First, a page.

The importance of asking the right AI questions
Ammanath says that what happens in most businesses today is that ethics tends to be put into a separate bucket. What she has set out to do is help move the topic from the philosophy arena to the real-world arena and equip everyone from CIOs to data scientists to see their role in the big picture and ask the right questions.
The book’s structure reflects that goal. A fictitious company is used as the backdrop for the analysis of each dimension comprising trustworthy AI. At the beginning of each chapter, a scenario is put forth involving company leaders applying AI solutions to solve problems and create value for the company.
Those leaders may set out with the best intentions, but as the scenarios evolve, they find out that many things can go wrong when applying AI in the real world. Those scenarios have been inspired by Ammanath’s own experiences and are used to elaborate on the dimensions of trustworthy AI in a problem-analysis-solution fashion.
One of the key takeaways of the book, however, is precisely the fact that there are no one-size-fits all solutions. Instead, what Ammanath advocates for is learning to ask the right questions — and that applies to everyone in the organization:
“There’s a belief that ethics is just for data scientists, or just for the IT team, and that’s not true. It’s relevant for the CHRO who might be buying a tool for recruitment. Or the CFO whose team might be using AI in account management or document management. It’s relevant for every C suite executive. It’s not restricted just to the IT team, or just the CEO,” said Ammanath. “Every person within the organization needs to know what trustworthy AI means and how it applies to their organization. Even if you’re a marketing intern who is part of a vendor discussion, you should know what questions to ask beyond the functionality, such as — what kind of datasets have you trained on?”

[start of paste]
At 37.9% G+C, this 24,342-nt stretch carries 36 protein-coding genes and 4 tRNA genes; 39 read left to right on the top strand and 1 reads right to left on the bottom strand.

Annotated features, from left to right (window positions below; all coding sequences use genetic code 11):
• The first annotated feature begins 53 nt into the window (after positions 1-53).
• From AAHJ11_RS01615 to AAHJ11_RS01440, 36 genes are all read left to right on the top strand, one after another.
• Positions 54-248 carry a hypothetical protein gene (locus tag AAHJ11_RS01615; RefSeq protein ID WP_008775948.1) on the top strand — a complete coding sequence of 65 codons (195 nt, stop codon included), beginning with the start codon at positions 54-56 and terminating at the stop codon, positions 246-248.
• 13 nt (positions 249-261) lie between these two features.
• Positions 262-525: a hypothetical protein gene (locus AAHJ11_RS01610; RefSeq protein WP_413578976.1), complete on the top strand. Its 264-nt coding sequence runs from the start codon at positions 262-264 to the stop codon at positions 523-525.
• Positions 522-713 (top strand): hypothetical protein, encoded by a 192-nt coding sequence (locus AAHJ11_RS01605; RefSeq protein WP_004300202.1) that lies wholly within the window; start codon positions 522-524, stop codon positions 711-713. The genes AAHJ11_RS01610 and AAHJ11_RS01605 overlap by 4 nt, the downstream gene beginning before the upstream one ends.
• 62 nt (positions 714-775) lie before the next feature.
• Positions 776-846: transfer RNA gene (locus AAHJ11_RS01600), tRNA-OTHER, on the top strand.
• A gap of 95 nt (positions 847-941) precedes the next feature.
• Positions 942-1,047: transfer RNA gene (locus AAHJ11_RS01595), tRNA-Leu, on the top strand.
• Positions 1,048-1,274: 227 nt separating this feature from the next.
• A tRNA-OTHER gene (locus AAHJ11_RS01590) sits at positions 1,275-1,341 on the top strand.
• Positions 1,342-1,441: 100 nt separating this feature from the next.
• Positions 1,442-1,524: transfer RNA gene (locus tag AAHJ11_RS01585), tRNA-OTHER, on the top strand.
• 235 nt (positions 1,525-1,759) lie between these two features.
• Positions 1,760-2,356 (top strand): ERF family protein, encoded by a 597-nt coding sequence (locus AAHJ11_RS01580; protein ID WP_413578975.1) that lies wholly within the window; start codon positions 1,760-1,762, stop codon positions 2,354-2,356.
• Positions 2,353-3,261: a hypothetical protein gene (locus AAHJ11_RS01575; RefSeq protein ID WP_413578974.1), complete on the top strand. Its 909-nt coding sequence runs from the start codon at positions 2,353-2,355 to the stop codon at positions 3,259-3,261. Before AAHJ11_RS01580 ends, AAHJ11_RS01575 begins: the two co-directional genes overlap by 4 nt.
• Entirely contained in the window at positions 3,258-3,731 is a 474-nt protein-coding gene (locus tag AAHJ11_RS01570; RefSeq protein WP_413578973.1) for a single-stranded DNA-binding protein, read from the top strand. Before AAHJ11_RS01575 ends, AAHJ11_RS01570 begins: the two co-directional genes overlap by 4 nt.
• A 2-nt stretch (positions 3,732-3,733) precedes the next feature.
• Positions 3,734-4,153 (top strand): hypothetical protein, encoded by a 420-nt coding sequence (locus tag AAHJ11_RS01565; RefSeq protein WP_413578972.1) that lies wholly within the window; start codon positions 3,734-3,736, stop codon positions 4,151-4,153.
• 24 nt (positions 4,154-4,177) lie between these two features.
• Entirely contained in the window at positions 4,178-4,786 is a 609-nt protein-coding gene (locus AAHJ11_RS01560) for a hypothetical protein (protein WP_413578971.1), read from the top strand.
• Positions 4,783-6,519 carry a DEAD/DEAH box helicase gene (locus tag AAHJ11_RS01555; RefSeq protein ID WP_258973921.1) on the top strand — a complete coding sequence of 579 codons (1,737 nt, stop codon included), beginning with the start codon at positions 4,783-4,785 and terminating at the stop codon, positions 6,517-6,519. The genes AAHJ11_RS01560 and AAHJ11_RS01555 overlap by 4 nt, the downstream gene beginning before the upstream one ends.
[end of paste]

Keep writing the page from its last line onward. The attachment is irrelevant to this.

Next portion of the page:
In most AI projects, Ammanath added, the focus is on value creation and ROI — cost savings, new products and so on. She suggests that people spend time thinking about the ways this could go wrong.
As to how this translates in terms of staffing — again, it depends. For organizations building AI products themselves, it would probably make sense to appoint a role like a chief ethicist. For others who simply use AI products, having access to the right expertise may be enough. However, it’s important to remember that AI ethics is something that permeates organizations — it’s not a burden that can be offloaded to a single role.
Ammanath sees trustworthy AI under the lens of socio-technical systems and proposes specific approaches organizations can adopt to embrace it. Those approaches are based on identifying the relevant dimensions of cultivating trust through people, processes and technologies.
Because this is building on existing practices, organizations don’t need to start from scratch. Ammanath advocates for appending existing training material and processes. Simple things can be accomplished, such as a hotline to access experts or adding AI risk factors in project management and software sourcing:
“Basic changes like that in the process are super important to make it relevant. Having these different buckets is a great way to start operationalizing trust, but you’ll never get it fully right,” Ammanath said. “Because it’s all going to be a learning [process] and there are so many different angles to it, you need so many different perspectives. But I think you’ll at least get started.”